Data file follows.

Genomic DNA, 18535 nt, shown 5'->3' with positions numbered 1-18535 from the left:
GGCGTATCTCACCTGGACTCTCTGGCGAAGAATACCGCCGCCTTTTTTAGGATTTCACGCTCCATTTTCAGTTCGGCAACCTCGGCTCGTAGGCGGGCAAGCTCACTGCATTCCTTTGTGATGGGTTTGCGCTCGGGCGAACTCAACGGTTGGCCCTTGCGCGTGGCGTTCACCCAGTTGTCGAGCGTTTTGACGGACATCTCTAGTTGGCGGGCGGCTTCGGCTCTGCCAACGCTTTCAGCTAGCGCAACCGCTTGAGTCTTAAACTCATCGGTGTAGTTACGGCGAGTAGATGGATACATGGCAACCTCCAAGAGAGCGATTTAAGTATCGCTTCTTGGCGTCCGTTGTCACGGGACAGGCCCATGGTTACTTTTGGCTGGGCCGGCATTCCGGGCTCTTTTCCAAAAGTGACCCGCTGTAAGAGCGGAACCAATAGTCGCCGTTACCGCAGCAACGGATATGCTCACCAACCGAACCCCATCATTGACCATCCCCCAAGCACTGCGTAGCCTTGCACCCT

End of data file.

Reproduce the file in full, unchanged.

Genomic DNA, 18535 nt, shown 5'->3' with positions numbered 1-18535 from the left:
GGCGTATCTCACCTGGACTCTCTGGCGAAGAATACCGCCGCCTTTTTTAGGATTTCACGCTCCATTTTCAGTTCGGCAACCTCGGCTCGTAGGCGGGCAAGCTCACTGCATTCCTTTGTGATGGGTTTGCGCTCGGGCGAACTCAACGGTTGGCCCTTGCGCGTGGCGTTCACCCAGTTGTCGAGCGTTTTGACGGACATCTCTAGTTGGCGGGCGGCTTCGGCTCTGCCAACGCTTTCAGCTAGCGCAACCGCTTGAGTCTTAAACTCATCGGTGTAGTTACGGCGAGTAGATGGATACATGGCAACCTCCAAGAGAGCGATTTAAGTATCGCTTCTTGGCGTCCGTTGTCACGGGACAGGCCCATGGTTACTTTTGGCTGGGCCGGCATTCCGGGCTCTTTTCCAAAAGTGACCCGCTGTAAGAGCGGAACCAATAGTCGCCGTTACCGCAGCAACGGATATGCTCACCAACCGAACCCCATCATTGACCATCCCCCAAGCACTGCGTAGCCTTGCACCCT